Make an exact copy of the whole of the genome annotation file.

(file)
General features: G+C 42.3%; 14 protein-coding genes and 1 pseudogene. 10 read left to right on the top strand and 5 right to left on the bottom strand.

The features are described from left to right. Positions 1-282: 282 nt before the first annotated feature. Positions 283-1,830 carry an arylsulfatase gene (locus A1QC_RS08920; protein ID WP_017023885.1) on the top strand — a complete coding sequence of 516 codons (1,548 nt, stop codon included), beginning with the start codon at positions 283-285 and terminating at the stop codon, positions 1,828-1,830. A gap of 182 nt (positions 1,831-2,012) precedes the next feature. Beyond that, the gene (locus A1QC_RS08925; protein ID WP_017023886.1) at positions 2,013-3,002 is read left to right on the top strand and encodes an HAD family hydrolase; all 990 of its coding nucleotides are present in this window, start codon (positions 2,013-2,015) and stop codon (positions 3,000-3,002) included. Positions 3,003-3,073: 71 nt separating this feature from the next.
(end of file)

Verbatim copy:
General features: G+C 42.3%; 14 protein-coding genes and 1 pseudogene. 10 read left to right on the top strand and 5 right to left on the bottom strand.

The features are described from left to right. Positions 1-282: 282 nt before the first annotated feature. Positions 283-1,830 carry an arylsulfatase gene (locus A1QC_RS08920; protein ID WP_017023885.1) on the top strand — a complete coding sequence of 516 codons (1,548 nt, stop codon included), beginning with the start codon at positions 283-285 and terminating at the stop codon, positions 1,828-1,830. A gap of 182 nt (positions 1,831-2,012) precedes the next feature. Beyond that, the gene (locus A1QC_RS08925; protein ID WP_017023886.1) at positions 2,013-3,002 is read left to right on the top strand and encodes an HAD family hydrolase; all 990 of its coding nucleotides are present in this window, start codon (positions 2,013-2,015) and stop codon (positions 3,000-3,002) included. Positions 3,003-3,073: 71 nt separating this feature from the next.